Right-Wing Outfits Oppose Pune Event Marking Bicentennial of Bhima Koregaon Battle

While the organisers believe the battle was a victory over caste-based oppression, right-wing groups say it is wrong to give a caste colour to the war between the British and Indian rulers.

Activists at press conference informing about the event. Credit: Varsha Torgalkar

Activists at press conference informing about the event. Credit: Varsha Torgalkar

Pune: Two centuries ago, on January 1, 1818, a few hundred Mahar soldiers fighting as part of the British Indian army defeated over 20,000 Peshwa soldiers in the battle of Bhima Koregaon near Pune in Maharashtra. To commemorate this victory, thousands of Dalits, Muslims, Christians and Bahujans will gather at Shaniwar Wada here on December 31, and then march toward Bhima Koregaon, 40 km from Pune, the next day. However, many right-wing organisations have opposed this celebration, calling it ‘anti-national’ and casteist.

Jignesh Mewani, the newly-elected MLA in Gujarat who is also a Dalit, the late Rohith Vemula’s mother, Radhika Vemula and JNU student leader Umar Khalid are among those who will address the crowd comprising over 200 organisations across the state at Shaniwar Wada. The organisations include Kabir Kala Manch, Sambhaji Brigade, Muslim Mulnivasi Sangh, Rashtra Seva Dal and so on.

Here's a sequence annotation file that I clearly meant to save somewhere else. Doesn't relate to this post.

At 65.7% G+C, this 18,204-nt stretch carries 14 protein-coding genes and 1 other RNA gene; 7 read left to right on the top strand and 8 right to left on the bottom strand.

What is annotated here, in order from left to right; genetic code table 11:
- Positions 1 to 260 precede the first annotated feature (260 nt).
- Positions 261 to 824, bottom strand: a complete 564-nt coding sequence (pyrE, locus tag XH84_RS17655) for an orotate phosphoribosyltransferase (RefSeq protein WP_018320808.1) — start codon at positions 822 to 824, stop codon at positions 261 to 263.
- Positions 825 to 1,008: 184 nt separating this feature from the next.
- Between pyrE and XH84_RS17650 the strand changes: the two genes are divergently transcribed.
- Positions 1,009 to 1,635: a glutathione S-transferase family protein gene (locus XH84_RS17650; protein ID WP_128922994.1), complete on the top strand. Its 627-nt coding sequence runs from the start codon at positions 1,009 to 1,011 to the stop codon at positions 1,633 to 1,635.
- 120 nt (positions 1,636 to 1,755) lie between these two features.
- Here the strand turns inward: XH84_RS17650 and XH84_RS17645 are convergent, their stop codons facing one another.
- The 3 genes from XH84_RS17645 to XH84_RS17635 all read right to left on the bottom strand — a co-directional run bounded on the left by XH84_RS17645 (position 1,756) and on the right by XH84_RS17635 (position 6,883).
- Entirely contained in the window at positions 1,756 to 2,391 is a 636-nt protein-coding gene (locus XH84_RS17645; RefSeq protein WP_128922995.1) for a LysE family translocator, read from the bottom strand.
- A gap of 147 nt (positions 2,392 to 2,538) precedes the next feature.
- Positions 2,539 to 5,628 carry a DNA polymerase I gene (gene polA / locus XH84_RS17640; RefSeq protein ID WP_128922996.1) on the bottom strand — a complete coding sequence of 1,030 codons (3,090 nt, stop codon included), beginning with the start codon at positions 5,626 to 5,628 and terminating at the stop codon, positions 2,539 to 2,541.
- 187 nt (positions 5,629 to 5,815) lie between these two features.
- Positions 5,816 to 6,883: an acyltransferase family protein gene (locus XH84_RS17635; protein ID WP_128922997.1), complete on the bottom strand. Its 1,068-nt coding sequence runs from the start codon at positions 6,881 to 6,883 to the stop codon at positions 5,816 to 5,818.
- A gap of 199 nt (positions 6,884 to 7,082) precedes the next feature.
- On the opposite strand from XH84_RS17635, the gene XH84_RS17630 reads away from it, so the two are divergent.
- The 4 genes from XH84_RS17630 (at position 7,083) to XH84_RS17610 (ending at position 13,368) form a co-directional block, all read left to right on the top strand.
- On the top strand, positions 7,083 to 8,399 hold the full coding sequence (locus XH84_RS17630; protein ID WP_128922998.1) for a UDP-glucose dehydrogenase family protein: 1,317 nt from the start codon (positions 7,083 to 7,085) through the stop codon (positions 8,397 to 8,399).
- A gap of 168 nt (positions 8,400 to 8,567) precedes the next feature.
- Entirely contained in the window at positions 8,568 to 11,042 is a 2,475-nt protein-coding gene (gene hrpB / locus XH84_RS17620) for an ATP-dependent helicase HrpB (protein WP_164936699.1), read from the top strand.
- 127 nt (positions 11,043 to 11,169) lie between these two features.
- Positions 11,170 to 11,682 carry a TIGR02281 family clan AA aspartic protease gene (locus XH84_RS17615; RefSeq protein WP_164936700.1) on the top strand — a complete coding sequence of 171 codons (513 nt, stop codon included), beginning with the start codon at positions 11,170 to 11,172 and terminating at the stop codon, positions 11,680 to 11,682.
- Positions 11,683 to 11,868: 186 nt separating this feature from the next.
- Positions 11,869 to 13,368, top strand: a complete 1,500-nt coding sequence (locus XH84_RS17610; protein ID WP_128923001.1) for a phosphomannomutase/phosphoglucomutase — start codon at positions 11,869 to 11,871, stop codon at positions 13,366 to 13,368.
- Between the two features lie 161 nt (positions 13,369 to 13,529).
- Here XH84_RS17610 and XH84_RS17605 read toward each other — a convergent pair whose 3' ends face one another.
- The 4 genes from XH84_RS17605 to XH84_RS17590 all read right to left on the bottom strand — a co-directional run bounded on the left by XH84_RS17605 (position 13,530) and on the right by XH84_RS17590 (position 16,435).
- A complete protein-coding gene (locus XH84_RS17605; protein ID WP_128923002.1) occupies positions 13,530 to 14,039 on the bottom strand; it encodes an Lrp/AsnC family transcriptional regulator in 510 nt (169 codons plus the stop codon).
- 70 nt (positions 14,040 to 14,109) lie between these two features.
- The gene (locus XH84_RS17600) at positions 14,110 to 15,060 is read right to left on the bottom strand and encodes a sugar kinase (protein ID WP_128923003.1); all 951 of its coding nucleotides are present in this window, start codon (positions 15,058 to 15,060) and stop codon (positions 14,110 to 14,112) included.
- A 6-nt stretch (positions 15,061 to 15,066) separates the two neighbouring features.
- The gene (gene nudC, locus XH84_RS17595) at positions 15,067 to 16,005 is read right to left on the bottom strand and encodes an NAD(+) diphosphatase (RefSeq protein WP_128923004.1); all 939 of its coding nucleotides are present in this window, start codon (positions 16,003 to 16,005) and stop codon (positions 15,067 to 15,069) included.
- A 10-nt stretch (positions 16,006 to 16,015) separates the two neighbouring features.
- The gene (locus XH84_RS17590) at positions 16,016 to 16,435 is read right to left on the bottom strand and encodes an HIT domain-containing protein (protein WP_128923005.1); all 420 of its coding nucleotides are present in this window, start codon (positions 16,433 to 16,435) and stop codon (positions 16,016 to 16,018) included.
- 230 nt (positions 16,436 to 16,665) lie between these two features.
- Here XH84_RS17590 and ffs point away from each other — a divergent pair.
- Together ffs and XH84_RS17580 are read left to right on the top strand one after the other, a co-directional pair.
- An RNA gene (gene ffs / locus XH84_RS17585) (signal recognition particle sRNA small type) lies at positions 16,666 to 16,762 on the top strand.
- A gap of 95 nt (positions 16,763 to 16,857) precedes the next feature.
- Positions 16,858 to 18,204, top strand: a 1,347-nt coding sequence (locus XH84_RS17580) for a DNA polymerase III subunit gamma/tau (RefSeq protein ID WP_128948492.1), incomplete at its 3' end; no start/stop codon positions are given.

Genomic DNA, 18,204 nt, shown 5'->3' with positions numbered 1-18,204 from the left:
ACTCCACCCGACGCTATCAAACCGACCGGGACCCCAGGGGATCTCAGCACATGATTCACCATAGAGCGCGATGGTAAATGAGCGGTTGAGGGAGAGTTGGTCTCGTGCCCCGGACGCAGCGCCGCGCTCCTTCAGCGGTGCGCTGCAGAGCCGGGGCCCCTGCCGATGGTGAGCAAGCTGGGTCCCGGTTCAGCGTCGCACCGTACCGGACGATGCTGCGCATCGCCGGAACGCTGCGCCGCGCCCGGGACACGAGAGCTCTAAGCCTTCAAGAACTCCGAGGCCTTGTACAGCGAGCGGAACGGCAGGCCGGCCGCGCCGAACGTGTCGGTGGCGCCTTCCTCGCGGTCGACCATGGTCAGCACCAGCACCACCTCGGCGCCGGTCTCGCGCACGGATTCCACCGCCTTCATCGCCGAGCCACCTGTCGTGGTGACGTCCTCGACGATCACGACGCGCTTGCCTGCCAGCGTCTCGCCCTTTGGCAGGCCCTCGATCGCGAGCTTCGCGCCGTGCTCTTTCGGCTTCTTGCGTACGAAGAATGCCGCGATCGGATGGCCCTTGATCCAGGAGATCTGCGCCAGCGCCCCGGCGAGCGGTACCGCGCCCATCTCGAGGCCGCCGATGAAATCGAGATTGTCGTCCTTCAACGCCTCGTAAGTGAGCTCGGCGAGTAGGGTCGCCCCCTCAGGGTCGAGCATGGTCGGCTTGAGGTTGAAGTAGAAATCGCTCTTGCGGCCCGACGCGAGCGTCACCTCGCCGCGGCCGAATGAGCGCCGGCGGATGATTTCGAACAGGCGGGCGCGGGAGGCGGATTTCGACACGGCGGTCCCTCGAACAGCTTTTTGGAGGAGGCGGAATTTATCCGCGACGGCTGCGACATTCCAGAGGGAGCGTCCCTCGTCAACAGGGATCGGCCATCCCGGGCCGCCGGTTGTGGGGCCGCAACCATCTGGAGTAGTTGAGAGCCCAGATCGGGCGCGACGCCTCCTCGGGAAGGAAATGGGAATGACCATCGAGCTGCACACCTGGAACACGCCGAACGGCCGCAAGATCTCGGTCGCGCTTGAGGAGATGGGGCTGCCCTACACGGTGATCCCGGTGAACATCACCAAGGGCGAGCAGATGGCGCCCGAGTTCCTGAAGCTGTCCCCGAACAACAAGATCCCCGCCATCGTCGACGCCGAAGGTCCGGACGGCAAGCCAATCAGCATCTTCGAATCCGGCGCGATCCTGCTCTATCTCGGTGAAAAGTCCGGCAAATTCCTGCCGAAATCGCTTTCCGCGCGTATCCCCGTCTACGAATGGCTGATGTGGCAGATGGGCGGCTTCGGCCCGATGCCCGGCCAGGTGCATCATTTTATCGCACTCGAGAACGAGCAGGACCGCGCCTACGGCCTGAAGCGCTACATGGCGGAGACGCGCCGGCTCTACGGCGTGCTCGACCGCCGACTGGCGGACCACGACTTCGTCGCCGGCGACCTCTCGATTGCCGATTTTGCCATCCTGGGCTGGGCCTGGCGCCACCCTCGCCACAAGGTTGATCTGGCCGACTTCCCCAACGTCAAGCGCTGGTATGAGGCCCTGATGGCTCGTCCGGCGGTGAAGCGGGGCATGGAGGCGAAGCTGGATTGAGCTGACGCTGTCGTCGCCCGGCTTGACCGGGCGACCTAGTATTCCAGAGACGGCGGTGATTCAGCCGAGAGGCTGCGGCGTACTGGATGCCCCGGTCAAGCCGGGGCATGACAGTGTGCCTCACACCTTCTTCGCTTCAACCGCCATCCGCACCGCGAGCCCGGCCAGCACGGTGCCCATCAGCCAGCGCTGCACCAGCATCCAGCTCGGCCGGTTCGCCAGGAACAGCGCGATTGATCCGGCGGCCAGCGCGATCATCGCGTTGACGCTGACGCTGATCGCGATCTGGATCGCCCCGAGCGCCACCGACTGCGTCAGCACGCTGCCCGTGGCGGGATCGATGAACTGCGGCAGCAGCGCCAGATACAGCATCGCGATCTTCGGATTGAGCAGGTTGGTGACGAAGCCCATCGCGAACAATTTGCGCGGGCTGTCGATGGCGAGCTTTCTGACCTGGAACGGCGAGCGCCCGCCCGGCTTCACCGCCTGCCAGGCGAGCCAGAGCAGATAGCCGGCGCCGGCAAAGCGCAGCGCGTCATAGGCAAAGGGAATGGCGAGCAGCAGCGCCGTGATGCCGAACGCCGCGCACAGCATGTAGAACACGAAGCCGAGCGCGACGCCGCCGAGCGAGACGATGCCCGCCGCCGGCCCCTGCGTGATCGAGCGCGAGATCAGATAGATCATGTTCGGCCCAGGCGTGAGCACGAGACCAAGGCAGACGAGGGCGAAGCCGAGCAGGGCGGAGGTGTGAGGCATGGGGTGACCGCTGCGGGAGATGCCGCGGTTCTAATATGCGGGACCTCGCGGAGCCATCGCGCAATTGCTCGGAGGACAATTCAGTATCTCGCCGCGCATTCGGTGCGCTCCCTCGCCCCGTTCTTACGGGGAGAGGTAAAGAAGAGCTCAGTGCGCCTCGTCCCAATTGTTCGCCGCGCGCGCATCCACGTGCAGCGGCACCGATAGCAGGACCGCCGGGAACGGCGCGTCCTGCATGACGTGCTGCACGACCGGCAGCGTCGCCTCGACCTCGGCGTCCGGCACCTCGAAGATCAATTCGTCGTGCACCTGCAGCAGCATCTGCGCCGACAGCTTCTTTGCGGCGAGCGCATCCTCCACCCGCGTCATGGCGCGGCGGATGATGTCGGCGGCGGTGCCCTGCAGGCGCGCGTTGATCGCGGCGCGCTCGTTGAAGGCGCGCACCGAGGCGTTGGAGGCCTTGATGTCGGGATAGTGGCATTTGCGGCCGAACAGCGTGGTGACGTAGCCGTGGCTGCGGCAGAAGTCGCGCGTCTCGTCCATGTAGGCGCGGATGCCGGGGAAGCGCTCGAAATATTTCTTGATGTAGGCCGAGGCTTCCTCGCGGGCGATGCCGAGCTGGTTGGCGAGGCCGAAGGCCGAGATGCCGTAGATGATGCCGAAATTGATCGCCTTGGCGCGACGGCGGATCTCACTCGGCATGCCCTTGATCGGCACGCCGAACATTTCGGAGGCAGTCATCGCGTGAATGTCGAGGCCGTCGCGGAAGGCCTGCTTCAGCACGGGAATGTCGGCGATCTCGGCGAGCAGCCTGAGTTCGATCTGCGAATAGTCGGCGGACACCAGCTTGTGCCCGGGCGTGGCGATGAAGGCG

Jyoti Jagtap, a member of the Bhima Koregaon Shaurya Din Prerna Abhiyan, said, “We have received permission from the Pune Municipal Corporation (PMC) to hold the programme and the Shaniwar Wada police has also given its nod for organising it. The commemoration is a call to all Indians to rise against the rising Peshwai, meaning the forces that are promoting hatred and violence on the lines of castes. We have seen the lynching of Muslims and Dalits over allegedly carrying beef. Rohith Vemula committed suicide… The battle is not against anybody but against a particular ideology.”

She further added, “The march has already begun from Yeola, Nashik, where Dr Ambedkar announced his decision to convert to Buddhism. Activists will travel through the nine districts of Maharashtra and would reach Pune on December 31.”

The Bhima Koregaon battle